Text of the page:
In general, the numbers of individuals of different species are limited. To a degree, this is very obvious, as no species can ever grow to unlimited numbers, which if not kept in check by something, all species could. The actual regulatory mechanism is often thought to be either by competition for species capable of exhausting their resources (or having them exhausted by other, competing species) or by predators keeping prey numbers so low that the prey never experience any lack of the limiting resource. Do note that this means that animals either starve on a regular basis, or live in more or less constant fear of being killed!. The cuddly-feely-touchy-nature-is-so-wonderful scenario is probably more or less always wrong. But, I digress from the subject of this post, which is why so many species of scorpion fish coexist in Lembeh, given that they all are predators, and given that they all eat fish.
In general, coexistence for species limited by resources requires that the species in question differ somewhat in their resource use. In scorpion fish this probably happens through two mechanisms.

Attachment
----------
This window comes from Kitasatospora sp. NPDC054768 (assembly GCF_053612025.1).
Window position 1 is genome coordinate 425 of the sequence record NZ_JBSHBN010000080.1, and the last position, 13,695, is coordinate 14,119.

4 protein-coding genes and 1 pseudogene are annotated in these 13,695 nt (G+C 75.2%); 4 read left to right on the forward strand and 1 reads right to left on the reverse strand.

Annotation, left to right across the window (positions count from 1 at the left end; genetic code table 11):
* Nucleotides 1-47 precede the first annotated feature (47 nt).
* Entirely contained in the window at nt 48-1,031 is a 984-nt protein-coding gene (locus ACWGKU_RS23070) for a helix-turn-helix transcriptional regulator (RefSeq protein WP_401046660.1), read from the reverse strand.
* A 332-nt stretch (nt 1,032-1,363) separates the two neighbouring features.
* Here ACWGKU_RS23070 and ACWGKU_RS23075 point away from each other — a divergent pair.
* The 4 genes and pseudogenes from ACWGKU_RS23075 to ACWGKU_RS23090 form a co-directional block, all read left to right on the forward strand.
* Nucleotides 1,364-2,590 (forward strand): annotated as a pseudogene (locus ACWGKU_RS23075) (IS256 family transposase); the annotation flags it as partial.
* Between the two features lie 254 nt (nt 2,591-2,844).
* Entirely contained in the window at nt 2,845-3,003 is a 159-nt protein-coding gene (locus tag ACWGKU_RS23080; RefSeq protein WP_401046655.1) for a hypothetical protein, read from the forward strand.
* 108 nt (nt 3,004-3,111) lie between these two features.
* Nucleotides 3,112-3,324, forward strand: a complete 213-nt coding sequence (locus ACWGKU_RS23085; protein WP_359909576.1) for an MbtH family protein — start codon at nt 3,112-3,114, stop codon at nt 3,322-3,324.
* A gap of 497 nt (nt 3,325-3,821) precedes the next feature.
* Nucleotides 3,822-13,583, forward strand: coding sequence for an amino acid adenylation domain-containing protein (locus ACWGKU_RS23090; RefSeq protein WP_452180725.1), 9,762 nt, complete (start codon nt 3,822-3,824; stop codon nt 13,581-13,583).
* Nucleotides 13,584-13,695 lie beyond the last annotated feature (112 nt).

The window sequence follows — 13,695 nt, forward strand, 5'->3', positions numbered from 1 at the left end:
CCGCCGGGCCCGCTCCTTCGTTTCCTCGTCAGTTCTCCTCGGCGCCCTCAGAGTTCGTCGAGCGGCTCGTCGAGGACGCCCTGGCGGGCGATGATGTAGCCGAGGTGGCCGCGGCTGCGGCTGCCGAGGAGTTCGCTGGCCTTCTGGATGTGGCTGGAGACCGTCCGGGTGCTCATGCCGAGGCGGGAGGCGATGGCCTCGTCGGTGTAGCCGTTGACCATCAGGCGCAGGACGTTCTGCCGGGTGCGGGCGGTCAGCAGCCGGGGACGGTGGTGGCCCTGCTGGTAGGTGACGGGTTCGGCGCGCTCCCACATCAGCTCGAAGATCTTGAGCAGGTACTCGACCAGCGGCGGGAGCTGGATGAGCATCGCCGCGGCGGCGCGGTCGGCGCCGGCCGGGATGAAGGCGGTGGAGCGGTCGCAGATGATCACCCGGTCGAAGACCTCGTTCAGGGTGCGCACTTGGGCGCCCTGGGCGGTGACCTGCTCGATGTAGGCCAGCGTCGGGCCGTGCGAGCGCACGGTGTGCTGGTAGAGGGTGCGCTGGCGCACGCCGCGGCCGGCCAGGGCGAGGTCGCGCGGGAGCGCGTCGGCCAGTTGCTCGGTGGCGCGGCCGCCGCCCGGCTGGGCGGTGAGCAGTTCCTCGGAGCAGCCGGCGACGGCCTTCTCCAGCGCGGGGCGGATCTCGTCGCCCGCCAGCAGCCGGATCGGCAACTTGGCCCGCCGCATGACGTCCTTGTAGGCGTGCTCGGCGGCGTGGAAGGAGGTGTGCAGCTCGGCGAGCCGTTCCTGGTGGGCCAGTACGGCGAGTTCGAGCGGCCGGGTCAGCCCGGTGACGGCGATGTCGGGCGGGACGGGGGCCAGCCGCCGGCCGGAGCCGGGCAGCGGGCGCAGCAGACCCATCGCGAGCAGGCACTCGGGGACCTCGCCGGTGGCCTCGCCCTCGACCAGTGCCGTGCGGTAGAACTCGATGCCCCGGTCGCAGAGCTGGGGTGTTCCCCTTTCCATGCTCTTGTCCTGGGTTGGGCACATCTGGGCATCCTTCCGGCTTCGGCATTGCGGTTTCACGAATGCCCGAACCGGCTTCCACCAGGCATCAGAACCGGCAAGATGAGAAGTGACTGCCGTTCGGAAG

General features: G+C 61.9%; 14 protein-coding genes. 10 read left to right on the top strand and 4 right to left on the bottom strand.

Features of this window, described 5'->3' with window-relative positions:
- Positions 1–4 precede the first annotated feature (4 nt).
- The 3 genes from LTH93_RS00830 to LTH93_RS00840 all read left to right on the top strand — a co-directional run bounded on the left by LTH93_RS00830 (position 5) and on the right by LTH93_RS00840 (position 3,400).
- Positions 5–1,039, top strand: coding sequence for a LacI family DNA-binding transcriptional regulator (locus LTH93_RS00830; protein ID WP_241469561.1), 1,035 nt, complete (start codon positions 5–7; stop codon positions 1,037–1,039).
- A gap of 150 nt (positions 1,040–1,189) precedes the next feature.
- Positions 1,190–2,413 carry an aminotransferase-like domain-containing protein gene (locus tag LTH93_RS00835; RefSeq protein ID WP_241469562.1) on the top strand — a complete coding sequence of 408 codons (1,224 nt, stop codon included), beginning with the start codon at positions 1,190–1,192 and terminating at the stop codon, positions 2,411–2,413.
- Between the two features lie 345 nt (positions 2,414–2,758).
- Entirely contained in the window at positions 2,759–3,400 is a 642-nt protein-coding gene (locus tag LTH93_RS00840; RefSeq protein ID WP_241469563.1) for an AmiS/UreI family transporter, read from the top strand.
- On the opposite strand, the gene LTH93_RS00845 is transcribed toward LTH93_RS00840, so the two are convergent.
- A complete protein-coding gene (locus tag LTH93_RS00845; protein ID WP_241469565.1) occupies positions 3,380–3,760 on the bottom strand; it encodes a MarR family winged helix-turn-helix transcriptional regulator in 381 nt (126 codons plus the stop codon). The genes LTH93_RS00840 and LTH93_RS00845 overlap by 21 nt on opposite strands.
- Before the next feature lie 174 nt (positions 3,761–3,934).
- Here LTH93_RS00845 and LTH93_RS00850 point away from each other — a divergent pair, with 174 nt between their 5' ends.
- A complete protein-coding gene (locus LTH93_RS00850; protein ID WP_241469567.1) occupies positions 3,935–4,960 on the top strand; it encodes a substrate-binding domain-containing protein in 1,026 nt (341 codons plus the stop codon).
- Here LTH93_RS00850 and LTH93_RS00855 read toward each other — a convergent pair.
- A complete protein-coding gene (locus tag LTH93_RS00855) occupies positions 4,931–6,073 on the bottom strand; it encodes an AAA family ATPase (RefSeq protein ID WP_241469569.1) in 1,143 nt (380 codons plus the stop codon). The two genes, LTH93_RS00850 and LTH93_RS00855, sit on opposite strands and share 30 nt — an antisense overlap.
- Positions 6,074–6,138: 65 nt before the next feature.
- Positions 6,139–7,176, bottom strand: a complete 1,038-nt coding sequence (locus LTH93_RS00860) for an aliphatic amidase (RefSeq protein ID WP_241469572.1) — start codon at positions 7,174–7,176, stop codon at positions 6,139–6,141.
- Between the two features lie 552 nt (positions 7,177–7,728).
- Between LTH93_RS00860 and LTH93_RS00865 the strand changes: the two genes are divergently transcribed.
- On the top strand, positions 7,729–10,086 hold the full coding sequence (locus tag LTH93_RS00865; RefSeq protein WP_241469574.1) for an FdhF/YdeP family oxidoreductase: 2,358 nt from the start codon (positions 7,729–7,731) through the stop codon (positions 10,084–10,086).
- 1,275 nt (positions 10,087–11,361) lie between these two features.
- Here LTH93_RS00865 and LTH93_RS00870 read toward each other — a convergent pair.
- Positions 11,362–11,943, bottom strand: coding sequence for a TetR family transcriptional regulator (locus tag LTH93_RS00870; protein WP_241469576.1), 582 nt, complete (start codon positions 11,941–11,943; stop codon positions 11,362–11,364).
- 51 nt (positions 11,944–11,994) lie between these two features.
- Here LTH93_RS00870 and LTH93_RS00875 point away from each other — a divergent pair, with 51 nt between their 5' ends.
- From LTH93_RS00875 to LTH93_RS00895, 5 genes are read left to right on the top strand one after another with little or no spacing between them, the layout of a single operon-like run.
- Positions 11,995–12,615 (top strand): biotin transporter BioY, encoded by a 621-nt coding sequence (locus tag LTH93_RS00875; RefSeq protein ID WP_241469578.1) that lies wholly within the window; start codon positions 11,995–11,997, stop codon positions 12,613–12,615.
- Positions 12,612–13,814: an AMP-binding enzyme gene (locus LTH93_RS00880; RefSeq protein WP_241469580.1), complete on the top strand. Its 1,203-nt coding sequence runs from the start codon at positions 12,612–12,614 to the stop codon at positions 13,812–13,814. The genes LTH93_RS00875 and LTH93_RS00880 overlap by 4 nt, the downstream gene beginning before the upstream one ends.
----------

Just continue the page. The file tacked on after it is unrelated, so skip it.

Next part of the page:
The first would be for different species to use different parts of the strait. This clearly happens, which is why no one would look for Ambon scorpion fish in coral patches, no one would look for bearded scorpion fish on sand flats and the only place you would expect to find blotchfin scorpion fish would be in rubble, where you would also find the paddle flap rhinopias. Even within a specific habitat, scorpion fish can limit competition by choosing different hunting grounds. In coral covered areas, leaf fish often hunt perched on exposed coral heads, while bearded scorpion fish lie in ambush at coral bases. As there are so many habitats in Lembeh, many different scorpion fish can coexist without competing with each other.
Species specific habitat choice probably takes care of most of the potential competition among scorpion fish. Remaining interspecific competition is to a high degree reduced by size differences, and thus differences in prey sizes, among coexisting scorpion fish. Thus demon stingers who often coexist with Ambon scorpion fish will take much larger prey than the Ambons take, and bearded scorpion fish and coral scorpion fish, coexisting on coral patches, will have no overlap in diet choice.
In this way, by a primary difference in habitat choice and a secondary difference in sizes when coexisting in the same habitat, many species of scorpion fish can coexist in the same general area. That, being a diver that likes scorpion fish, is a great thing!